“You don’t do anything,” Kendall pointed out. “All this forest could be felled, and the river means cheap energy for a mill, let alone the sea being so close. I could take all this lumber out of here and make a healthy gorram profit.”
“It ain't yours.”
He leaned forward, his hands on the pommel of his saddle. “You know, I have the feeling it will be, Hannah.” He stopped as he heard the cocking of a rifle.
“Ben, don’t,” Hannah said softly.
“Why not? Man comes here, uninvited, threatens you.” His hands were steady on the weapon, the barrel not moving an inch. “I think you’re within your rights to shoot him.”
“I'm not the one with the gun,” she pointed out. “And I don’t think anyone’s going to get killed today.”
“Well, that remains to be seen.”
Kendall glared at him, then looked back at Hannah. “Better leash him, Hannah. ‘Fore someone takes it into their mind to put him down. And you think over my offer. It’s better’n you’ll get from anyone else.”
“Since I’m not selling, that don’t worry me.” She stepped forward. “Now get off my land.”
For a moment no-one moved, then Kendall touched his hat in a travesty of a salute, and dragged on his reins, kicking his heels in. The horse galloped off.
Hannah let out a breath, then turned, her face white with anger. “And what do you think you were doing?”
He lowered the gun, surprised at the vehemence of her temper. “Defending you.”
“I didn’t ask you to!” She hurried into the house.
He followed, slower, feeling the ache in his belly from standing straight on his own. “Hannah, that man’s trouble.”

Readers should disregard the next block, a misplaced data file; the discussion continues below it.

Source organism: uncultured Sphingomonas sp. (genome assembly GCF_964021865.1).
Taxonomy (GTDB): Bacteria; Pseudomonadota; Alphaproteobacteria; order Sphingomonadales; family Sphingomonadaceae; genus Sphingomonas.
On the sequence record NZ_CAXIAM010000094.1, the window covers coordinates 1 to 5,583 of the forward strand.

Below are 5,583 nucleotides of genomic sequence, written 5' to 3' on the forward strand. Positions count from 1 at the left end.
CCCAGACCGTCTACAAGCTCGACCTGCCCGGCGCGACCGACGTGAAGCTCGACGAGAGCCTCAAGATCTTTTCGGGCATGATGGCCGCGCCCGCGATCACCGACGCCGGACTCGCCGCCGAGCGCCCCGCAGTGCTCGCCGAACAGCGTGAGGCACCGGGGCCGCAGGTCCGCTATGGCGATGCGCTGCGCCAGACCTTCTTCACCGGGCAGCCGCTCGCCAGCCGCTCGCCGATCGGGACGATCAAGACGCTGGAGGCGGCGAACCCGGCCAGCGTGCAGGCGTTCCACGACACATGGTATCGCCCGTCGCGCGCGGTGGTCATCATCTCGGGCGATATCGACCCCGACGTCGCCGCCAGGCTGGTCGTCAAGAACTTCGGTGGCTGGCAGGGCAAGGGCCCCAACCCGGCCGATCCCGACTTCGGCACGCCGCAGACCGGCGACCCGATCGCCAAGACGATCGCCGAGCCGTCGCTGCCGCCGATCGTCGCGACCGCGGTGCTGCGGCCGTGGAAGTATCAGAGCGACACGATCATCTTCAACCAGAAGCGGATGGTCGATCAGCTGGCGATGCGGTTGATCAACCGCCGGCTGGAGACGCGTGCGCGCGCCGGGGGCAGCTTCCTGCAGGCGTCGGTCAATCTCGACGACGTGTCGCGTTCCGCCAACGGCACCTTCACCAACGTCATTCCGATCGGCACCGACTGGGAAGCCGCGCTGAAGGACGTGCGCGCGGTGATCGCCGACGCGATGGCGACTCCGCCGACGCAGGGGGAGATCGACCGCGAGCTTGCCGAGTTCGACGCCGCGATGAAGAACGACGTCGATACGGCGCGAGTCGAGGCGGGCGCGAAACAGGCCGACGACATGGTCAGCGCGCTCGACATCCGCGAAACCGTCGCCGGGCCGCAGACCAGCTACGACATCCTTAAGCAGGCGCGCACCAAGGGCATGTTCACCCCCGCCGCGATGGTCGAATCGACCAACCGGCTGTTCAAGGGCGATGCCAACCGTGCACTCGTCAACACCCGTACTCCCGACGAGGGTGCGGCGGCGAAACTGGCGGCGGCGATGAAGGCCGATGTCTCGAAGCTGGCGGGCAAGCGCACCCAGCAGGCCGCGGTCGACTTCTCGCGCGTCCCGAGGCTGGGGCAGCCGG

“Oh, you know that, do you?”
“Yeah, I do.” He caught hold of her arm. “He’s not going to stop until you sell.”
She narrowed her eyes. “And you know this … how?”
He shook his head. “I don’t know. But trust me on this. This is going to go bad.”
“Is that it? What you are? Are you a crook?” She pulled herself free. “Takes one to know one?”
“Hannah, listen to me –”
“No! You just threatened a man! And you’d have shot him, too, wouldn’t you?”
“If he’d made a move against you, yes, I probably would.”
“I really don’t know you at all, do I?” She backed away.
He didn’t follow her, just looked at her steadily. “I don’t know me, Hannah.”
Taking a deep breath, she nodded slowly. “I guess that’s the case.” Turning, she undid her coat. “Well, I have a meal to get ready. You’d better … go do something else.”
He watched her take off her coat and pick up a sharp knife, and knew she meant what she said.
Jayne watched Lily as she arranged her dress around her knees. She was fidgeting a bit, but he generously put that down to the fact that he’d refused to pay her for her time, just bought her a drink instead.
“Ya know, I don’t think Dyle did kill himself,” he said slowly, nursing the whisky in front of him. “I think someone caught him by surprise and shoved a gun in his mouth. He probably didn’t have a chance to fight back before they pulled the trigger.”
Her eyes widened. “Why’d they do that?”
“Well, I’ve been doing a lot of thinking the past few days. And I don’t think Dyle was alone in this.” He leaned forward. “I mean, where’s the cash he must’ve made from selling the stuff? That hole he was living in weren't worth squat, and there was no sign of the pickings. So either he sold it, maybe gambled it away, or someone else has it.”
“He did like to gamble,” Lily said quickly, jumping on his words. “Piss poor at it, too. Could’ve easily lost it all.”